6. Are my drugs covered?
Each prescription drug plan has a formulary – or list of drugs that it covers. Plans can change which drugs they cover, so you need to review this list each year.
7. Are my prescriptions expensive enough that I could fall into the Medicare donut hole?
Medicare Advantage plans with prescription drug coverage and stand-alone Part D plans may have a coverage gap, referred to as a donut hole. Once you and your plan have paid a certain amount for your prescriptions, you’ll have to pay the full cost, up to $3,453.75 in 2009. Only after this out-of-pocket amount is paid does Medicare begin to pay for your prescription costs again.
8. How much will I have to pay?
Traditional Medicare may be inexpensive, but it comes with high deductibles. Medicare Advantage plans may have similar or higher monthly premiums than traditional Medicare, but offer a zero-dollar deductible and low co-pays (e.g., $20 doctor visit co-pays). Some plans also cap total out-of-pocket costs.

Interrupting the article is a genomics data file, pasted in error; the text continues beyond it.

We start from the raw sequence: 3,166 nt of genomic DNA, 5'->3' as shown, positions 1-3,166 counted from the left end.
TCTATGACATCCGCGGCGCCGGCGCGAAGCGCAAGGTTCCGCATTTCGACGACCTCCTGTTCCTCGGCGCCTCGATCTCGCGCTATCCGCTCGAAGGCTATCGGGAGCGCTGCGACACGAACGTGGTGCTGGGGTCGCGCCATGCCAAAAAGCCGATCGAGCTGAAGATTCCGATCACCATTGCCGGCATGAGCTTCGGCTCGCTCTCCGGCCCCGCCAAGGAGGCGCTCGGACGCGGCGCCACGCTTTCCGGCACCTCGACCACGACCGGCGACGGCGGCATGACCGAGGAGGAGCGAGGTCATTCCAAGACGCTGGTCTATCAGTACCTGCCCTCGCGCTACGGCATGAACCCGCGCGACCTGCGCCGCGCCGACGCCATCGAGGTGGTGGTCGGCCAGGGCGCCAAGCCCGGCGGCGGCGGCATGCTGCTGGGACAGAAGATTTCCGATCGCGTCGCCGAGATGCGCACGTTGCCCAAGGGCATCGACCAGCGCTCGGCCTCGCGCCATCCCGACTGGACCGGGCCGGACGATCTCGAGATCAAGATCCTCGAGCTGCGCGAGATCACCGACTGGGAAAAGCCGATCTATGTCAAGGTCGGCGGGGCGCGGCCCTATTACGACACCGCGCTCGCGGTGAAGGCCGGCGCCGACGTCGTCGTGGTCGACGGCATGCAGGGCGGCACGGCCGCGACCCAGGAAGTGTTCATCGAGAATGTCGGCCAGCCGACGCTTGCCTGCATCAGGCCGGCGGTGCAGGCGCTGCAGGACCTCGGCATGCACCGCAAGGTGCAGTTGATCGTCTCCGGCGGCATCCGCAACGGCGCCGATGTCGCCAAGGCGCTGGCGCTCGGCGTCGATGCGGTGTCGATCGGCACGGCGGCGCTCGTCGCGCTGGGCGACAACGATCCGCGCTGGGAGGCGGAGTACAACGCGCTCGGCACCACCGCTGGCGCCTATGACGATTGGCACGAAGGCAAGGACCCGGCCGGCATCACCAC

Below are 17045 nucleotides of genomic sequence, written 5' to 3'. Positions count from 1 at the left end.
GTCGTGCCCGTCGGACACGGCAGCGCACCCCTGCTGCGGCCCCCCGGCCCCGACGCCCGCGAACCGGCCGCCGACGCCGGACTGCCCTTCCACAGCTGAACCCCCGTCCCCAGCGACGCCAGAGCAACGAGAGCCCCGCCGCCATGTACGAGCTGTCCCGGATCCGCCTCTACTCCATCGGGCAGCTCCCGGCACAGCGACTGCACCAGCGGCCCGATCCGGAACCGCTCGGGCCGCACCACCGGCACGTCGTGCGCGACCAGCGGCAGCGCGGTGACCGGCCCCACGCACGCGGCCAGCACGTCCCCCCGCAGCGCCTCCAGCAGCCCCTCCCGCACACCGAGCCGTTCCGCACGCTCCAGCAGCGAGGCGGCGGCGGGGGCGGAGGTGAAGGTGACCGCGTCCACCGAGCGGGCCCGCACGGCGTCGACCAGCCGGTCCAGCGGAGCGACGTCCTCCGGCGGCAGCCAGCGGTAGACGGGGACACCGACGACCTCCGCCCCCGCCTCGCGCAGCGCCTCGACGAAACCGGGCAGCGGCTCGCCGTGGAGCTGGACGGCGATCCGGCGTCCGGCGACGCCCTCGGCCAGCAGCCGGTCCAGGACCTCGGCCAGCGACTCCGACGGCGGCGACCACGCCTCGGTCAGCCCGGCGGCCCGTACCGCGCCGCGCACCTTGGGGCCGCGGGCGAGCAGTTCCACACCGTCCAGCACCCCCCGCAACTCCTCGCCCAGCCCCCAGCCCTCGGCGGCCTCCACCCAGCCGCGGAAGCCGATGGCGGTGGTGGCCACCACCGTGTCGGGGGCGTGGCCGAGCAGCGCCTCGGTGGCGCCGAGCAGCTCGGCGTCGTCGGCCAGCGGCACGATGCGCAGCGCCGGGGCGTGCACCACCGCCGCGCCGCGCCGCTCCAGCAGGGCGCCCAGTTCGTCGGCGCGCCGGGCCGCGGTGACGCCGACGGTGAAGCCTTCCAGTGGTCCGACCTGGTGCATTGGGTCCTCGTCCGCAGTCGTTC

9. Will the plan cover additional services, such as dental and vision care?
Some Medicare Advantage plans cover dental, vision and health and wellness programs not available through traditional Medicare.
10. Will I be covered while traveling?
Traditional Medicare provides coverage throughout the country. Some Medicare Advantage plans restrict coverage to certain areas, but many offer out-of-network coverage if you have an emergency while traveling. If you travel often or live in another area for part of the year, find a Medicare Advantage plan providing coverage in those areas.